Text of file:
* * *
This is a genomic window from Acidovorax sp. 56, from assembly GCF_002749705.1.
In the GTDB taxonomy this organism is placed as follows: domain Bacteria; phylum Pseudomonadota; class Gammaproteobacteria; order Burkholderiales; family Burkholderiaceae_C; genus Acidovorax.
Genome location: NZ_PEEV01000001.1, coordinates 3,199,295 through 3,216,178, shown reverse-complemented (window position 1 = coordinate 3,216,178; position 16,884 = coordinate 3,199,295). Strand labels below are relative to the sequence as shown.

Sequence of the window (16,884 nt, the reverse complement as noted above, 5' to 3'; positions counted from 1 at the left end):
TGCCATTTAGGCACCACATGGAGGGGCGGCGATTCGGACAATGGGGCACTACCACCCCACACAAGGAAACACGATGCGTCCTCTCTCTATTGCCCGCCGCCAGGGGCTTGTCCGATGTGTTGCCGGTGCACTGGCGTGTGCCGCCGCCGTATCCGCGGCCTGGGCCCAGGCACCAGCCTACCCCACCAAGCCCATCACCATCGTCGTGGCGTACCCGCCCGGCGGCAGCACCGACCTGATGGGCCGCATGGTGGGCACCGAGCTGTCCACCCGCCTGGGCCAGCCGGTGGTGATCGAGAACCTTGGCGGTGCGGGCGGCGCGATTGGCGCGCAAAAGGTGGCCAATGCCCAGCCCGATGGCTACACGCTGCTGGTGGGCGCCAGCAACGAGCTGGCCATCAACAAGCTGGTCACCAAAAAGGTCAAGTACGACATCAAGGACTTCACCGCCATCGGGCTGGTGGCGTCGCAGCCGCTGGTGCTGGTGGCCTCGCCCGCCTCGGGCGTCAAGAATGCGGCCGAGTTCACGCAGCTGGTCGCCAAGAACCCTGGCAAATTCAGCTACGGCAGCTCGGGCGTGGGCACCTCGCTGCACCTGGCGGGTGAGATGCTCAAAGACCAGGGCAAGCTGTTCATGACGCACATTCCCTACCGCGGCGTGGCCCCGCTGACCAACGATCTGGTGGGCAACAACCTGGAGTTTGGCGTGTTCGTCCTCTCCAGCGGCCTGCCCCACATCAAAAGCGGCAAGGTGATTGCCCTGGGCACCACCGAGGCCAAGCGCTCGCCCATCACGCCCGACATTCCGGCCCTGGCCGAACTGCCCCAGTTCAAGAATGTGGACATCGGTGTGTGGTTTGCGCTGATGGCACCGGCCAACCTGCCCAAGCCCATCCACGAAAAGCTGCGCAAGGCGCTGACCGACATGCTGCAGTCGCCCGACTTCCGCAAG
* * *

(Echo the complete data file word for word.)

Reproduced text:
This is a genomic window from Acidovorax sp. 56, from assembly GCF_002749705.1.
In the GTDB taxonomy this organism is placed as follows: domain Bacteria; phylum Pseudomonadota; class Gammaproteobacteria; order Burkholderiales; family Burkholderiaceae_C; genus Acidovorax.
Genome location: NZ_PEEV01000001.1, coordinates 3,199,295 through 3,216,178, shown reverse-complemented (window position 1 = coordinate 3,216,178; position 16,884 = coordinate 3,199,295). Strand labels below are relative to the sequence as shown.

Sequence of the window (16,884 nt, the reverse complement as noted above, 5' to 3'; positions counted from 1 at the left end):
TGCCATTTAGGCACCACATGGAGGGGCGGCGATTCGGACAATGGGGCACTACCACCCCACACAAGGAAACACGATGCGTCCTCTCTCTATTGCCCGCCGCCAGGGGCTTGTCCGATGTGTTGCCGGTGCACTGGCGTGTGCCGCCGCCGTATCCGCGGCCTGGGCCCAGGCACCAGCCTACCCCACCAAGCCCATCACCATCGTCGTGGCGTACCCGCCCGGCGGCAGCACCGACCTGATGGGCCGCATGGTGGGCACCGAGCTGTCCACCCGCCTGGGCCAGCCGGTGGTGATCGAGAACCTTGGCGGTGCGGGCGGCGCGATTGGCGCGCAAAAGGTGGCCAATGCCCAGCCCGATGGCTACACGCTGCTGGTGGGCGCCAGCAACGAGCTGGCCATCAACAAGCTGGTCACCAAAAAGGTCAAGTACGACATCAAGGACTTCACCGCCATCGGGCTGGTGGCGTCGCAGCCGCTGGTGCTGGTGGCCTCGCCCGCCTCGGGCGTCAAGAATGCGGCCGAGTTCACGCAGCTGGTCGCCAAGAACCCTGGCAAATTCAGCTACGGCAGCTCGGGCGTGGGCACCTCGCTGCACCTGGCGGGTGAGATGCTCAAAGACCAGGGCAAGCTGTTCATGACGCACATTCCCTACCGCGGCGTGGCCCCGCTGACCAACGATCTGGTGGGCAACAACCTGGAGTTTGGCGTGTTCGTCCTCTCCAGCGGCCTGCCCCACATCAAAAGCGGCAAGGTGATTGCCCTGGGCACCACCGAGGCCAAGCGCTCGCCCATCACGCCCGACATTCCGGCCCTGGCCGAACTGCCCCAGTTCAAGAATGTGGACATCGGTGTGTGGTTTGCGCTGATGGCACCGGCCAACCTGCCCAAGCCCATCCACGAAAAGCTGCGCAAGGCGCTGACCGACATGCTGCAGTCGCCCGACTTCCGCAAG